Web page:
Easter Sunday: Acts 10:34, 37-43; Ps 118; Col 3:1-4 or 1 Cor 5:6-8; Jn 20:1-9
“Who will roll away the stone for us from the entrance to the tomb?” For Mary of Magdala and the other women who went to anoint the body of Jesus at dawn on that first Easter Sunday, the stone guarding the tomb presented an obstacle.
Their joy was unbounded when they realised that not only had the stone been rolled back, but that Jesus was risen from the dead. In the days that lay ahead the disciples of Jesus would come to understand that, like the stone rolled back from the tomb, Christ had broken down the barriers that stood between God and sinful humanity, between life and death. For the first time they would, in Christ, be fully alive. They experienced within themselves the life of their Risen Lord.
The Easter Vigil, following the long history of God’s people, prepared us for Easter as the fulfilment of the Father’s will. The God of Israel had revealed himself through the wonders of creation and through his special relationship with Abraham. He had led a captive people through the waters of the Red Sea, setting them free from the bondage of slavery. Despite their many failings, he had never ceased to call this people to himself. Through the prophets God had revealed himself as a loving husband to his people, as water to the thirsty and food to the hungry. He would break down the stony indifference of their lives, bringing them to life with the gift of his own Spirit.
The beautiful imagery of the Easter scriptures express the frustrated longings of sinful humanity. We long to be free from the shackles that bind sinful hearts; we long to be alive to God and each other.
The Easter Liturgy brings these longings and their fulfilment together in the Liturgy of Baptism. Through the blessing of baptismal water, the renewal of baptismal vows and the baptism of catechumens, we are reminded that the resurrection is our own life in Christ.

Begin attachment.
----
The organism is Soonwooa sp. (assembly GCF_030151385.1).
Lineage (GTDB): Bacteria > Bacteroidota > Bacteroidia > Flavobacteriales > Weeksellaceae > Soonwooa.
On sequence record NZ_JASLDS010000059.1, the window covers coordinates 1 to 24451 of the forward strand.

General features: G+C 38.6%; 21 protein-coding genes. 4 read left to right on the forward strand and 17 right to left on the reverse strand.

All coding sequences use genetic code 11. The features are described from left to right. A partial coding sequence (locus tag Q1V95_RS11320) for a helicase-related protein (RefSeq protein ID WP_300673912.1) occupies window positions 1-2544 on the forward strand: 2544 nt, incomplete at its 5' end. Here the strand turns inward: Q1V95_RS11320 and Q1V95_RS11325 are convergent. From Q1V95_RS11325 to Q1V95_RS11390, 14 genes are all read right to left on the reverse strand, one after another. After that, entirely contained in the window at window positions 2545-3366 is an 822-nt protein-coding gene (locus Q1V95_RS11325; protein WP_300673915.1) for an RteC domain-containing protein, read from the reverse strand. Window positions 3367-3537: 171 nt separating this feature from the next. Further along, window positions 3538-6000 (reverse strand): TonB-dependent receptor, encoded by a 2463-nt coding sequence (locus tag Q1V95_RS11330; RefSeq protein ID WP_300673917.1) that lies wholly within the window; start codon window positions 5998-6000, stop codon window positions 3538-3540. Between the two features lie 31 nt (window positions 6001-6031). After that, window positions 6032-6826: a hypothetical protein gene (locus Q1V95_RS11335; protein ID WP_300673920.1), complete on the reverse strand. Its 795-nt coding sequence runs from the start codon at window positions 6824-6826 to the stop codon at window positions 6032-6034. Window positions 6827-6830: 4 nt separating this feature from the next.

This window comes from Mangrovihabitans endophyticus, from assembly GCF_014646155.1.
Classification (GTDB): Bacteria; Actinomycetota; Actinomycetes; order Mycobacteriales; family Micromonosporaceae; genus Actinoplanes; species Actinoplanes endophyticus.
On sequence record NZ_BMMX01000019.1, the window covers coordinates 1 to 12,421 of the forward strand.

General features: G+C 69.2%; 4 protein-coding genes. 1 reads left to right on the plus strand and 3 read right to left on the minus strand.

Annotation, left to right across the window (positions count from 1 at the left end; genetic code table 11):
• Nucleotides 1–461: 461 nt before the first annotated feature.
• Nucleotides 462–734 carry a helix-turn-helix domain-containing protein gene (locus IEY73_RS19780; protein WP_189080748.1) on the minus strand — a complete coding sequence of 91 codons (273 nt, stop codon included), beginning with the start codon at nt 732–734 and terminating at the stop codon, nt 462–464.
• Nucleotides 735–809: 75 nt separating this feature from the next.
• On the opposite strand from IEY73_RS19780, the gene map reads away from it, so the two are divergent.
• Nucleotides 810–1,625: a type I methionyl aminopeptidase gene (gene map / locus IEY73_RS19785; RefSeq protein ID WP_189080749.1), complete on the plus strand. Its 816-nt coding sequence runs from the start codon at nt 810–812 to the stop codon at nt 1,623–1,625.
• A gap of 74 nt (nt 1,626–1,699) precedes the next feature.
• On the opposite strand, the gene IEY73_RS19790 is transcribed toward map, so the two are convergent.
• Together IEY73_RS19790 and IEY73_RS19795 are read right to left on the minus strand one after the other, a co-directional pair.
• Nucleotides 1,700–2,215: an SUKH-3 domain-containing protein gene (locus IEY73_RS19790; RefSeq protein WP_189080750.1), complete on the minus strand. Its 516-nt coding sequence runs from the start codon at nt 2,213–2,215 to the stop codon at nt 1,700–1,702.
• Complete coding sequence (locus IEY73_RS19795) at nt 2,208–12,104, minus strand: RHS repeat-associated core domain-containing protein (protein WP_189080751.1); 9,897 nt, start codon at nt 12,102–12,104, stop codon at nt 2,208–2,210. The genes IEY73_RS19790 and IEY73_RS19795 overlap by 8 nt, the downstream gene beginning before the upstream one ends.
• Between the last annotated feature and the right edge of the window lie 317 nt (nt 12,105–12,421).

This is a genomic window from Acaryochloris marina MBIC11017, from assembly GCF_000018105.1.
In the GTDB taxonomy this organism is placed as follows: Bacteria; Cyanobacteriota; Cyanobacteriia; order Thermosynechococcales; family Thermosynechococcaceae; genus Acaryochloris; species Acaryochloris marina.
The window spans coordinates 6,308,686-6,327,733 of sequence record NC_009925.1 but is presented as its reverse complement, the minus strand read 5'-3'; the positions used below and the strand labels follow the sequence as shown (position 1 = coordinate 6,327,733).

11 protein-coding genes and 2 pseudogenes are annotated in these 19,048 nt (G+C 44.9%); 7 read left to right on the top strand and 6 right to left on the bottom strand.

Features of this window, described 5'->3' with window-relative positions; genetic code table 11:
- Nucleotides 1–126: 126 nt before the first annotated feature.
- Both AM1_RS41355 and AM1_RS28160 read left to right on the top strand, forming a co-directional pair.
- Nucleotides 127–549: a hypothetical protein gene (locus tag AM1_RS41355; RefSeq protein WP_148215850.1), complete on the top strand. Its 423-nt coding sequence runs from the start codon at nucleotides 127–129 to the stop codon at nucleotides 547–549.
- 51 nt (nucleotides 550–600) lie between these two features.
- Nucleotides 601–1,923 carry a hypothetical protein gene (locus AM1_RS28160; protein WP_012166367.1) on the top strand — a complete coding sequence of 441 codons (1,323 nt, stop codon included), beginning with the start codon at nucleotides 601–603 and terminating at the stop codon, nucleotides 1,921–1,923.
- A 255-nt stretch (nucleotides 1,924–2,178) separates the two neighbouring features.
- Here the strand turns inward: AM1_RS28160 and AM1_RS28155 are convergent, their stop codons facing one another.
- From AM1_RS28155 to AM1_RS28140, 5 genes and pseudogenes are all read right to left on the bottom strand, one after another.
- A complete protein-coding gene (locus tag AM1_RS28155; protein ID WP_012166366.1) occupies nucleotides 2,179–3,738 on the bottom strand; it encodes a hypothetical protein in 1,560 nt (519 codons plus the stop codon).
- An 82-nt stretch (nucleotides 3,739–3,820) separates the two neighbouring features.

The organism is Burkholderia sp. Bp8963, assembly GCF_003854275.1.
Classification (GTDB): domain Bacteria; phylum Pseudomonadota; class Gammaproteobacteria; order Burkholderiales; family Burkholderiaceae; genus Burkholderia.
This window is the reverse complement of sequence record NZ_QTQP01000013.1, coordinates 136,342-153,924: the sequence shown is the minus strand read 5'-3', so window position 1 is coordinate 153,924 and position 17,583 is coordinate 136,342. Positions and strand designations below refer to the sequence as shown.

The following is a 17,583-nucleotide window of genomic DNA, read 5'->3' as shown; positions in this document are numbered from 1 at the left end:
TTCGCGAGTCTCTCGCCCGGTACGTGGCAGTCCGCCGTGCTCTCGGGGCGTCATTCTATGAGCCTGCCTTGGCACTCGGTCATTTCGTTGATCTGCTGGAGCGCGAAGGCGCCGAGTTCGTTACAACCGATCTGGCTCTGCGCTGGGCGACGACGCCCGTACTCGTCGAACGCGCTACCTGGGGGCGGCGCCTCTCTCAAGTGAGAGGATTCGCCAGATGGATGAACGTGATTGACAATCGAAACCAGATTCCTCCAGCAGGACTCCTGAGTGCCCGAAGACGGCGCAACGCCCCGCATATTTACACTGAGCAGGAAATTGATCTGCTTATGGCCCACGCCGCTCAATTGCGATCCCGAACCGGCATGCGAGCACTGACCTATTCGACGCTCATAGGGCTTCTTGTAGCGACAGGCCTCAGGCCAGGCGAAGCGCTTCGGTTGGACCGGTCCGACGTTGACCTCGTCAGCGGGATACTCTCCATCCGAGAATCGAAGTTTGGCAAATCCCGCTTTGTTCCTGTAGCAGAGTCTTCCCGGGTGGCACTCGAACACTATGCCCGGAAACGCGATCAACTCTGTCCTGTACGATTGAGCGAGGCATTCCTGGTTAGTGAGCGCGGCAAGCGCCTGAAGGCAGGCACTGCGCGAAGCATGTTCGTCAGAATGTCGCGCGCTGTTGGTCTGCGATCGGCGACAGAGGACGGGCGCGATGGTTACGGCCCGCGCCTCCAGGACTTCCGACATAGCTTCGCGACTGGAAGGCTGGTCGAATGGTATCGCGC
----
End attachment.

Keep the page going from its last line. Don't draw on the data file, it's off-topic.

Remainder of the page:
“When we were baptised we went into the tomb with Christ and joined him in death, so that as Christ was raised from the dead by the Father’s glory, we too might live a new life.”
We bring to Easter everything that has died within us, entrusting ourselves, with the crucified Lord, to the Father who alone raises us up to new life, new love and new faith.
In the words of St Paul, the life that we now live is hidden with Christ in God. This communion with the Risen Lord reaches far beyond the boundaries of our limited imagination. “But when Christ is revealed, and he is your life, you too will be revealed in all your glory with him.”
St John’s account of the first Easter opens with Mary of Magdala’s anxious report to Peter and the other disciple. “They have taken the Lord out of the tomb and we don’t know where they have put him.”
The as yet unexplained empty tomb mirrored the experience of sinful humanity. Sin leads us into a sense of loss and emptiness, a longing for a familiar presence. Only when they had reached the tomb did the disciples see and believe. Christ was Risen from the dead. He had become the living presence that displaces the emptiness at the heart of sinful humanity. Let us rejoice in the Risen Lord in whom we live and have our being.